lapping internal taper?

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John Hasler
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Re: lapping internal taper?

Post by John Hasler » Fri Sep 28, 2018 1:29 pm

Yes but how good a finish is actually necessary? .8 micron seems to be common, which surprised me. I expected a much smaller number.

Another question never addressed anywhere except in one research paper I don't have at hand is the lay of the finish. It should be parallel to the axis but you can't get that with an ID grinder.

TRX
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Post by TRX » Fri Oct 05, 2018 7:55 am

I was looking at the lapping section in my 1940s Audel's machinists manual and found a comment that taper laps were sometimes made, but they recommended against their use. They didn't say why, though.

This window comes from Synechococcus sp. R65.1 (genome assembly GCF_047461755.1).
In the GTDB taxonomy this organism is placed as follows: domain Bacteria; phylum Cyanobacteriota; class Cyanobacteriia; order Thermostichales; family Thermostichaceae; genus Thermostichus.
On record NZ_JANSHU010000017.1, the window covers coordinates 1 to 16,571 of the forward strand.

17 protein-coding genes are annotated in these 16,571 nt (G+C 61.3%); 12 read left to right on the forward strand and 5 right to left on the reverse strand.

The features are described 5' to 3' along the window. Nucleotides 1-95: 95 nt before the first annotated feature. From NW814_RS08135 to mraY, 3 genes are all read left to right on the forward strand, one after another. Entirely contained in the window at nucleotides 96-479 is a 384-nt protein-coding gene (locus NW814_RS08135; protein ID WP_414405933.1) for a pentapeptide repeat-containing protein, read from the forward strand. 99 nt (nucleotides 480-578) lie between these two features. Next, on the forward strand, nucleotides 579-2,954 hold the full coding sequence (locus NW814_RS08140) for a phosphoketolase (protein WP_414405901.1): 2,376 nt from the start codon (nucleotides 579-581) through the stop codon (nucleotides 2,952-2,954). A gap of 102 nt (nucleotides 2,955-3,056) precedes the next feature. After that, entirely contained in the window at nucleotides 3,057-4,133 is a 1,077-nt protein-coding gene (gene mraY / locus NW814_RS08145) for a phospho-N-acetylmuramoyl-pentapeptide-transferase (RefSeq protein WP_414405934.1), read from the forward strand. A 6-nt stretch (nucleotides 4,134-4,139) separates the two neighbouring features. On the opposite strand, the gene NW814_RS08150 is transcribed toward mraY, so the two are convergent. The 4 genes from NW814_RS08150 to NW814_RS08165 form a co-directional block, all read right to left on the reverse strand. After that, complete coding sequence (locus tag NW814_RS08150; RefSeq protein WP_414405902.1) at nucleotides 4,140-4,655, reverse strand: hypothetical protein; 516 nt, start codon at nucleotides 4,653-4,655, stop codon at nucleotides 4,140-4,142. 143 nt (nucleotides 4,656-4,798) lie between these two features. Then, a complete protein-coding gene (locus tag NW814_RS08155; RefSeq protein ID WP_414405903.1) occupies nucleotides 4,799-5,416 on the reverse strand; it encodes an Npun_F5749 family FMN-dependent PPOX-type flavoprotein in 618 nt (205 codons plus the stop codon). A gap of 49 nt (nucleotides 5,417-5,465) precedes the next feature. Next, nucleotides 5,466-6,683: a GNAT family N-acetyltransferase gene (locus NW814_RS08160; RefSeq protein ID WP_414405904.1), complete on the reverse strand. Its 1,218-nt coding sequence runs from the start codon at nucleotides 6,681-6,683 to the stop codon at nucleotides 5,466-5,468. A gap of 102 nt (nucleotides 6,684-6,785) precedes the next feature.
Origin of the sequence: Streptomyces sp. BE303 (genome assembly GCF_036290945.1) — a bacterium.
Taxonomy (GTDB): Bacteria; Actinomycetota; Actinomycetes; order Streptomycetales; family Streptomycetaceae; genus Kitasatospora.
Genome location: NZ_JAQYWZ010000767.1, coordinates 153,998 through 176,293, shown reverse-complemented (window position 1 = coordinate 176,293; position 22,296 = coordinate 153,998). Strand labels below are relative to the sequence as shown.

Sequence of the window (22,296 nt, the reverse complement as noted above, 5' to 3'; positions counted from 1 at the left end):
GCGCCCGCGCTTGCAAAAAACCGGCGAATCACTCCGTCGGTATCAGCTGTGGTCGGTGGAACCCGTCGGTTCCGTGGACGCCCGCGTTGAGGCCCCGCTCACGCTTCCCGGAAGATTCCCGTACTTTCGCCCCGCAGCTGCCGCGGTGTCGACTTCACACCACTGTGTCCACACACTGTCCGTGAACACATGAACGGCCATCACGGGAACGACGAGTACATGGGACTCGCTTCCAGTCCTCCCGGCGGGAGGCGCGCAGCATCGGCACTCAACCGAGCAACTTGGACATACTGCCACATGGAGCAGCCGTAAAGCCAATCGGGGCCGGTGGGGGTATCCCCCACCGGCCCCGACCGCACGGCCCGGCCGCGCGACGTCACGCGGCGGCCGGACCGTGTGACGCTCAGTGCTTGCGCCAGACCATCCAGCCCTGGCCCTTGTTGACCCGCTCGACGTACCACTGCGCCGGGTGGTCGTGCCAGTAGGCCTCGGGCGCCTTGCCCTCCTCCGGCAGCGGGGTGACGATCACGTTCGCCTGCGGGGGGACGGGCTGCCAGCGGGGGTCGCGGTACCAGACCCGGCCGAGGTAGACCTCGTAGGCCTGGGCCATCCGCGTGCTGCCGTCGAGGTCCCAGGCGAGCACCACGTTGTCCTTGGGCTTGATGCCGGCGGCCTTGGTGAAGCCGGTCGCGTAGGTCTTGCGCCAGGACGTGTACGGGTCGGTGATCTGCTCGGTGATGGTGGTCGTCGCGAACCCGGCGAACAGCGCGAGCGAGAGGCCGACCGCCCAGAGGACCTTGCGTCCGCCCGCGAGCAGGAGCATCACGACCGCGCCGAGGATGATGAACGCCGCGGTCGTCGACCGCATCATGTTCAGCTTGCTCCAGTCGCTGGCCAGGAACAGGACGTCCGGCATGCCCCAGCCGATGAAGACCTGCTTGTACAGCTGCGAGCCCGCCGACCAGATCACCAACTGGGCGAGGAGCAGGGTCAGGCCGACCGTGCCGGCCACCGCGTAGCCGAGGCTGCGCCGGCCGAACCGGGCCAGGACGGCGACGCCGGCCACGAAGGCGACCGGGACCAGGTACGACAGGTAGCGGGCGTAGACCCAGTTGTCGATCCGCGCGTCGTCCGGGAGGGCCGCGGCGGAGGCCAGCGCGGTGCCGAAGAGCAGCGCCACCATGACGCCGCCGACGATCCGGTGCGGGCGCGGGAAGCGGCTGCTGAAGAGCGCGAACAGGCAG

I also found a comment from someone who had a tailstock with a badly damaged socket. He cut the tang off an old drill, glued very fine sandpaper to it, and used that to remove enough of the bumps and scars to get it to hold a drill. One could do something similar to get a specific surface finish.

[yeah, not collets, but it's still "finish of internal tapers"...]

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GlennW
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Re: lapping internal taper?

Post by GlennW » Fri Oct 05, 2018 8:48 am

TRX wrote:
Fri Oct 05, 2018 7:55 am
I was looking at the lapping section in my 1940s Audel's machinists manual and found a comment that taper laps were sometimes made, but they recommended against their use. They didn't say why, though.
Tapered lapping isn't too good because the lap will wear with a pattern in it that matches the surface being lapped.